Review: ‘Just Mercy’ reveals biased criminal justice system


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Michael B. Jordan helped to produce “Just Mercy” and plays Bryan Stevenson, a civil rights attorney.

Paula Recio, Social Media Manager & Staff Writer

The legal drama “Just Mercy” is  based on the real life story of an innocent black man convicted of murder and being unjustly sentenced to death row without a decent trial. This movie portrays the story of Walter “Johnny D” McMillan, who is played by Jamie Foxx. 

Johnny D was arrested in 1987 for a murder he did not commit. He was held back by the racist legal system in Alabama. Even with a clear cut set of witnesses and evidence to prove him innocent, the court in Alabama remained convinced in their false accusation. 

The film mainly displays the judiciary process of Johnny D’s case and how his Harvard-graduate defense attorney Bryant Stevenson, played by Micheal B. Jordan, became a visionary hero in criminal justice reformation. 

Stevenson also partners with Eva Ansley (Brie Larson), who provided institutional assistance to defendants in Alabama. Subsequently, after Johnny D’s case, Ansley joined Stevenson when creating the non-profit Equal Justice Initiative in 1989. 

According to the Equal Justice Initiative organization, their mission is dedicated:  “To ending mass incarceration and excessive punishment -in the United States, to challenging racial and economic injustice, and to protecting basic human rights for the most vulnerable people in American society.”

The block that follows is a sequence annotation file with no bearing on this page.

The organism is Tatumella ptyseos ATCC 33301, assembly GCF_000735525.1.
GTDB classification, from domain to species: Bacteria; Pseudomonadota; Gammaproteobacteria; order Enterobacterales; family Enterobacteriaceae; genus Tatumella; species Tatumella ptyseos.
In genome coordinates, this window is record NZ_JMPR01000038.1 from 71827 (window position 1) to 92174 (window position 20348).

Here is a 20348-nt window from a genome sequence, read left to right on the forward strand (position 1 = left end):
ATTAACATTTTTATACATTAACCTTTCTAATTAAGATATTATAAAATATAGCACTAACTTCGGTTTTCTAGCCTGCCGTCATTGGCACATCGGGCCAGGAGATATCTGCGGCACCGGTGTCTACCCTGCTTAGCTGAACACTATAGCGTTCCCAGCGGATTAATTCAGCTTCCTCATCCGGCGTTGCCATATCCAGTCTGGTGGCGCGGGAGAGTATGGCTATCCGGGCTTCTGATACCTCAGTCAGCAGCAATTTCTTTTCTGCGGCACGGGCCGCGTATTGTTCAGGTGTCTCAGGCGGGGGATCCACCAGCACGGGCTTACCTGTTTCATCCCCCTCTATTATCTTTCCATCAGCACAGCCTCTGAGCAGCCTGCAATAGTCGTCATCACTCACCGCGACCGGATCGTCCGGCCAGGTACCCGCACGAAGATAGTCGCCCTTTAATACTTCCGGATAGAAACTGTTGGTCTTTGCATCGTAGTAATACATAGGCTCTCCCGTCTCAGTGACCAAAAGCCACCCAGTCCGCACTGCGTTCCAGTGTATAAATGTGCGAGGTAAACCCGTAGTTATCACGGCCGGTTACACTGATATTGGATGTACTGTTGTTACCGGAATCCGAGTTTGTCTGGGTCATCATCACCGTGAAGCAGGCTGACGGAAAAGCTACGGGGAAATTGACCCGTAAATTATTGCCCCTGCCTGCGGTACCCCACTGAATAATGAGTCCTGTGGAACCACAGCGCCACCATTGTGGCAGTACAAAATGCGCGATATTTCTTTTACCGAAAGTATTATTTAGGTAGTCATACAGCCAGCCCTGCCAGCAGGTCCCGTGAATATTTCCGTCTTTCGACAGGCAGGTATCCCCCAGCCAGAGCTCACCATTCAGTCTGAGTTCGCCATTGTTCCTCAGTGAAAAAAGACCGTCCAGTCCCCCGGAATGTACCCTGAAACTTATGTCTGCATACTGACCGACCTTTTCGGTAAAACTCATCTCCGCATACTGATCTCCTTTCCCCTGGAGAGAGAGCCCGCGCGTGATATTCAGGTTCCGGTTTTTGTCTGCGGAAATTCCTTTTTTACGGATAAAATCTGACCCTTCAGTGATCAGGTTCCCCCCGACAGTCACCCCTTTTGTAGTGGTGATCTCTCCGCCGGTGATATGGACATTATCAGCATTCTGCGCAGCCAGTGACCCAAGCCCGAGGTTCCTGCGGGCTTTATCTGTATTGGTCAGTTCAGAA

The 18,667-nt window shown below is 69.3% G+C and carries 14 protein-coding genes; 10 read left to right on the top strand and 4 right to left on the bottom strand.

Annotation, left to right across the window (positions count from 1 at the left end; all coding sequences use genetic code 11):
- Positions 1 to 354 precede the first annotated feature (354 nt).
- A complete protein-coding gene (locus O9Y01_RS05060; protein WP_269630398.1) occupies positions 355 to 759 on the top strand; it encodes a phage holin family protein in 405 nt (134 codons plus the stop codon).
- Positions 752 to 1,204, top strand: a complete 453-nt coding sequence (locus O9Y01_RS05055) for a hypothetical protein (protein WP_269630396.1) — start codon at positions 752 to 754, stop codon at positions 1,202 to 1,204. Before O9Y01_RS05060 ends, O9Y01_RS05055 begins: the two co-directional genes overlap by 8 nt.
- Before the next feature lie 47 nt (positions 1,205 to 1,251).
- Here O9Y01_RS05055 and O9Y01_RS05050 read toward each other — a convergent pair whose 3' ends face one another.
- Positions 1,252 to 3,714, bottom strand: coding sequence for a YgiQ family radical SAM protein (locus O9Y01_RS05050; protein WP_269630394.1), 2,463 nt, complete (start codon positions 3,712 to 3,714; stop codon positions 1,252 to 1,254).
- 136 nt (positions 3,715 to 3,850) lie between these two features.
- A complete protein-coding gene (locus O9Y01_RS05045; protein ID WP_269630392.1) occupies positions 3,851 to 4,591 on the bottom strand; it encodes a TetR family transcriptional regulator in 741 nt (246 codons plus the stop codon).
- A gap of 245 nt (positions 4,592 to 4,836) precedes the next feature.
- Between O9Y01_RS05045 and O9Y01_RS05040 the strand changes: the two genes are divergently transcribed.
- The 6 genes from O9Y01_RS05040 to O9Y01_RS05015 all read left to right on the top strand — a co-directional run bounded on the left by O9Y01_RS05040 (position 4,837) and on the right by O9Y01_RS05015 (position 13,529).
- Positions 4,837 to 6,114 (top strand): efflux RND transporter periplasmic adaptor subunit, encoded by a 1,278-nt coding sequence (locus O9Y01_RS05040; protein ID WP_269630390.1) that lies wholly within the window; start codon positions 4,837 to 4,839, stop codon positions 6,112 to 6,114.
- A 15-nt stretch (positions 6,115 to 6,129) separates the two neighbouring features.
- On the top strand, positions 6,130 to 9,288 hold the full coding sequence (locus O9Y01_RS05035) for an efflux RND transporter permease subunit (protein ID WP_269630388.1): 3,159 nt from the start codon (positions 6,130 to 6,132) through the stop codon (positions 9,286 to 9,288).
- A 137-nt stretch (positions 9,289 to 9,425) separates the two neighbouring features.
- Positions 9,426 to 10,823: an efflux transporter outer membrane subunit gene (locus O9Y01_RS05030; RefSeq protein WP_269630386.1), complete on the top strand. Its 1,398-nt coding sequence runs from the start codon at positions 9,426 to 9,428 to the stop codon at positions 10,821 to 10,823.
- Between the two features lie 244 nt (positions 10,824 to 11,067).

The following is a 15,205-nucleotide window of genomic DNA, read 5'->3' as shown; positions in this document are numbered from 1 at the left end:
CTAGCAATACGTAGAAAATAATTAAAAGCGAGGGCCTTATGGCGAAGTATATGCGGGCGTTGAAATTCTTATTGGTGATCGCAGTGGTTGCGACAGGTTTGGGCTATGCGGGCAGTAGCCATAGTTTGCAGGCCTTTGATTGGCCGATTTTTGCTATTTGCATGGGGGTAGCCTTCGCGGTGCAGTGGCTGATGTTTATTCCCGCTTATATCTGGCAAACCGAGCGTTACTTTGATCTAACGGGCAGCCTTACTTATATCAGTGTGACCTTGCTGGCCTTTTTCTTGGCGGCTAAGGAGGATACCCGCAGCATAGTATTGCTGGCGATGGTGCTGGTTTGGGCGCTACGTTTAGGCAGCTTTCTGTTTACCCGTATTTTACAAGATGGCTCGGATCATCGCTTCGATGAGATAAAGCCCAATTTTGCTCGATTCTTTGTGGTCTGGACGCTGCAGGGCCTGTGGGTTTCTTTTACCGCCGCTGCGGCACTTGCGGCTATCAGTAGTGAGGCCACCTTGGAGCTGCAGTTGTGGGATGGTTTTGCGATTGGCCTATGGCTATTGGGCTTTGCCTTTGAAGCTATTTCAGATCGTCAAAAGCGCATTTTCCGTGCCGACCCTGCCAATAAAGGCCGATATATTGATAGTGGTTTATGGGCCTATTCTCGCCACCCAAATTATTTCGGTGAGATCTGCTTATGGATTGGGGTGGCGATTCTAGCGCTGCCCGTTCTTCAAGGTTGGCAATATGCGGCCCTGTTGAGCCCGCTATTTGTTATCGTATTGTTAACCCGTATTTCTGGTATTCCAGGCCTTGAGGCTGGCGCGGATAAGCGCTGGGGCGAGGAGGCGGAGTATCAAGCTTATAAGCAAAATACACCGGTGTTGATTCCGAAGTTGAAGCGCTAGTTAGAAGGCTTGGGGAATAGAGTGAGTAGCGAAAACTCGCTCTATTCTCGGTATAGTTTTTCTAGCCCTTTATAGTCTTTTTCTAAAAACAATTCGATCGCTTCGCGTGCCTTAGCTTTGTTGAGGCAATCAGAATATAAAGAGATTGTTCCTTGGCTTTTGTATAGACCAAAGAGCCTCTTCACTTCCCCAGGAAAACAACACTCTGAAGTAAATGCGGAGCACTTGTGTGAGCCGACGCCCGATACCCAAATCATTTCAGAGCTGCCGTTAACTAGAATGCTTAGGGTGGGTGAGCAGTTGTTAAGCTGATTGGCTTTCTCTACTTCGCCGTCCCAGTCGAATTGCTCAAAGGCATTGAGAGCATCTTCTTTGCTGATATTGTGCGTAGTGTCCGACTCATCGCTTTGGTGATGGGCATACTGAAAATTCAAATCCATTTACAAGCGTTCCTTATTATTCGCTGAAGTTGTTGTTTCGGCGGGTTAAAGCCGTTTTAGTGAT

Director and co-writer Destin Daniel Cretton is really able to bring this tragedy to life and leave the audience in tears as it emphasizes the agony and torture of racism brought to such an intense level in that it brought a innocent man to his death, killed by an ignorant legal system. 

The idea was clearly stated in the film that whatever one did or did not do, life is still meaningful. 

That is why every person, no matter who they are, deserves representation and the same amount of respect and rights as any other person when it comes to the judiciary process. Jordan does a great job of showing a spirit of passion toward justice.

He wanted to fight for the people who needed the most help. He also knew that what he was doing was going to make a lot of people upset, but he was willing to take the risk to fight for the most vulnerable people. 

It also illustrated racial discrimination in a white state such as Alabama. Johnny D, as well as other innocently convicted black men in jail, argued how no white people would ever know how it feels to be guilty from the moment that you were born; that due to the color of your skin, you would look like a man who could kill somebody, and that is the only plausible evidence against your sentencing to death row.